Even before taking this course, I have always been interested in Egypt. Just like the ancient Europeans I have caught a case of Egpytomania. My love of Egypt began when I was still in elementary school, and after the several lectures on the great pyramids my love for the ancient civilization has only increased. Although I already knew a great deal about King Tut, the lay out of the Valley of the Kings was relatively unknown to me. Despite the common knowledge that there were graves there, the idea of the site being a necropolis had never really occurred to me. With the nile acting a divider between the land of the living and the land of the dead, their environment helped strengthen their beliefs. When transporting the dead Pharaoh across the nile, it was as if they were actually delivering the body from the land of the living to the land of the dead. Honestly, it is very easy to see how the people of Egypt continued to believe in their pantheon. The environment around them reassures the beliefs of the people everyday. As the Nile was a divider between the land of the living and the land of the dead, it also shows aspects of both life and death. The river allowed the people of Egypt to evolve in agriculture, but also was full of dangerous animals.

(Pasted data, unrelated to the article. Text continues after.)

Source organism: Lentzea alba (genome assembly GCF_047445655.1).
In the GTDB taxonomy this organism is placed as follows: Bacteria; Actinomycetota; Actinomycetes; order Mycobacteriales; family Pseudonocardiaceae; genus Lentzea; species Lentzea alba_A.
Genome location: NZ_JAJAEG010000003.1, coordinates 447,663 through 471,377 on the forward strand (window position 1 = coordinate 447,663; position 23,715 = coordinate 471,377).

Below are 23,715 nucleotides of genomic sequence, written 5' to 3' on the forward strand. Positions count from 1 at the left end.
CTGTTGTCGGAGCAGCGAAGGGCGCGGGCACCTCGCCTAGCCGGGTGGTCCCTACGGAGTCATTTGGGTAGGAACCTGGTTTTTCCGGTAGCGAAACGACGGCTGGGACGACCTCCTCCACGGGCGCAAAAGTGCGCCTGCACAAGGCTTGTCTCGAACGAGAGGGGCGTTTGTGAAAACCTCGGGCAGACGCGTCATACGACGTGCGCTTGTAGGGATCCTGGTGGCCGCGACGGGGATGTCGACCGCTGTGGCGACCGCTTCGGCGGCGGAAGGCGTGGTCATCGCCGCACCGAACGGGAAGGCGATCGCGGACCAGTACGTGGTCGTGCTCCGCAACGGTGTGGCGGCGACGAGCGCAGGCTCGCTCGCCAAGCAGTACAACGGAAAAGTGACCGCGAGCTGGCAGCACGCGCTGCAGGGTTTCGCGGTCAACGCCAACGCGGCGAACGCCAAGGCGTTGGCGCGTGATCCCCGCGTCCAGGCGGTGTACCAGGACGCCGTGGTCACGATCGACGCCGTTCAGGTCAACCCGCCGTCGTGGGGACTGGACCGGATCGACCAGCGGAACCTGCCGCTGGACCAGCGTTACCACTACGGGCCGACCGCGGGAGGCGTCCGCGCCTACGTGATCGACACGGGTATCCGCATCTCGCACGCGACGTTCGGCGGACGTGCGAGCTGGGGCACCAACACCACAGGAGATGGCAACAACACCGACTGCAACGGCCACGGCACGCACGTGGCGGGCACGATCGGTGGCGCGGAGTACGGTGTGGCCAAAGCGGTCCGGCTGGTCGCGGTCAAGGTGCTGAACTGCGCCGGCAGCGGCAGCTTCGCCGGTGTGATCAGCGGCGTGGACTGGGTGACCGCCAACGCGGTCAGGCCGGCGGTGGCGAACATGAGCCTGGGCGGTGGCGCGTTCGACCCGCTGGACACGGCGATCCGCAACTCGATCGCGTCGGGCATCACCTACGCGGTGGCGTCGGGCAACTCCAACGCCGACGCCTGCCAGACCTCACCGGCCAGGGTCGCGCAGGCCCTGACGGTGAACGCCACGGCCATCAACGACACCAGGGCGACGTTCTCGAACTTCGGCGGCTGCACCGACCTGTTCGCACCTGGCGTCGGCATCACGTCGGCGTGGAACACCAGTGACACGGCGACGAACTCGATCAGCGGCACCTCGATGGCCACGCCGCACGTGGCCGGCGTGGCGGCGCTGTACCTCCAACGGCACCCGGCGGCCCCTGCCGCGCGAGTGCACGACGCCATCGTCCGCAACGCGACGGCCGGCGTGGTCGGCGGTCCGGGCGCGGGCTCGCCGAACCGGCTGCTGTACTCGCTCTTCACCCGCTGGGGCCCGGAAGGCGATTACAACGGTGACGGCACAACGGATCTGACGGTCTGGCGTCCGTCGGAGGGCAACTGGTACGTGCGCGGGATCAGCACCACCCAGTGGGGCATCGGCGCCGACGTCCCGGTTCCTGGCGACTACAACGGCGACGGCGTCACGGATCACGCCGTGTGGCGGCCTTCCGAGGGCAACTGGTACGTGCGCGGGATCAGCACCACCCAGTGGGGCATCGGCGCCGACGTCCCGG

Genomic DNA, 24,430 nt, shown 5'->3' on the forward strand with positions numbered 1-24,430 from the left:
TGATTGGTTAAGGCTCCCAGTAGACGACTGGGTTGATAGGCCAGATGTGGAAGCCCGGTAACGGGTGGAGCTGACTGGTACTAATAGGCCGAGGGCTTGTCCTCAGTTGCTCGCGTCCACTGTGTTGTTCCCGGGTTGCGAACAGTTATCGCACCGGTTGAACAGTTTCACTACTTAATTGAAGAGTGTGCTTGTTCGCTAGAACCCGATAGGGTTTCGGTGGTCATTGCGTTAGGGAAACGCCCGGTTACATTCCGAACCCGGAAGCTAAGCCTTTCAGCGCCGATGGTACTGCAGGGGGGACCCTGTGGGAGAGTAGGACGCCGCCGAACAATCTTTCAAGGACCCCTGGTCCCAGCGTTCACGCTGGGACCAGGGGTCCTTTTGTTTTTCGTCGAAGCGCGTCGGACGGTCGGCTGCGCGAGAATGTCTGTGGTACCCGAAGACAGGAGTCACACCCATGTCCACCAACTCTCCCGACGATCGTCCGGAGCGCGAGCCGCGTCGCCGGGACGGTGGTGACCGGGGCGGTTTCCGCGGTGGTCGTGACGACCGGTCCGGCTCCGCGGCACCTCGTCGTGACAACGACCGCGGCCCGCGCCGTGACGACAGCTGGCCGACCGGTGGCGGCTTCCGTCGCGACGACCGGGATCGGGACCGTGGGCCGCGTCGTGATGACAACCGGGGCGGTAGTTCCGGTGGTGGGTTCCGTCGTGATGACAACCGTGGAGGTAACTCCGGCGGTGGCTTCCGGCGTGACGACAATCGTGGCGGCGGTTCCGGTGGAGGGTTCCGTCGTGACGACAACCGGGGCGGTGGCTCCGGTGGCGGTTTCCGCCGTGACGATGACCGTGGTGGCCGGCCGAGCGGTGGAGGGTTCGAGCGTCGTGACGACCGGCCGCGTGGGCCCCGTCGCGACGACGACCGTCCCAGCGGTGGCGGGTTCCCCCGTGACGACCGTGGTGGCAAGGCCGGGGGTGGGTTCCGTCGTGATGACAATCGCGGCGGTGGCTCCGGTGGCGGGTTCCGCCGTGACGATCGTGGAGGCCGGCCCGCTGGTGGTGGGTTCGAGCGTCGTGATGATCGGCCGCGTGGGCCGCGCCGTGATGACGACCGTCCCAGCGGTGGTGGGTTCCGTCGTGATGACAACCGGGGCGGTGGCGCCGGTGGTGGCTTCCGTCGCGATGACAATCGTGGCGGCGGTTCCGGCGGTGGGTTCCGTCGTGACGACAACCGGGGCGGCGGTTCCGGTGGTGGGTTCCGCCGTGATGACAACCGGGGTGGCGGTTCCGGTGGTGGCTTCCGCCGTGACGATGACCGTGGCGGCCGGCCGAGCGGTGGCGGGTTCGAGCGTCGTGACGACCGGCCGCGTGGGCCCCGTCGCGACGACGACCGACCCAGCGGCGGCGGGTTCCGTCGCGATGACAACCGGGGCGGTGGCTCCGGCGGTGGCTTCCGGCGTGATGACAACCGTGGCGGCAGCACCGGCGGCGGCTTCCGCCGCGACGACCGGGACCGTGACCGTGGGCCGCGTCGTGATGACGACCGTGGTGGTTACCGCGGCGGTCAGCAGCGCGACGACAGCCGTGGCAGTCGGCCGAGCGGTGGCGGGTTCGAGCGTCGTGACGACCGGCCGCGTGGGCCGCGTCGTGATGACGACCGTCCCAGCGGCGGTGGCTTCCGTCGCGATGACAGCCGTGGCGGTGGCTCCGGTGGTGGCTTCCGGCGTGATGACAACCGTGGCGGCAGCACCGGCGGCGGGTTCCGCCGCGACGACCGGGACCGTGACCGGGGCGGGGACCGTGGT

Understanding the purpose behind an archeological site is much more important than the actual discovery. That was the first piece of information that I learned in this course and it is the most important thing that I could’ve taken away from this course. Archeology is about understand past civilizations, not about finding the ruins. With the ancient Egyptians, they did not make these giant crypts to show off how import their rulers were, but rather as a way to allow them an easier path to the after life. The artifacts that were left in the tomb were not there because they belonged to the Pharaoh laying next to them, but because the Pharaoh would need these objects in the afterlife. Even the whole mummification process served a purpose. While finding these great discoveries is exciting and acts as something to show the world, it is the purpose of the discovery that should be looked at and studied. It does not matter if the artifact is as small as a pot, or as large as the pyramids, each piece of history is just as important as the last.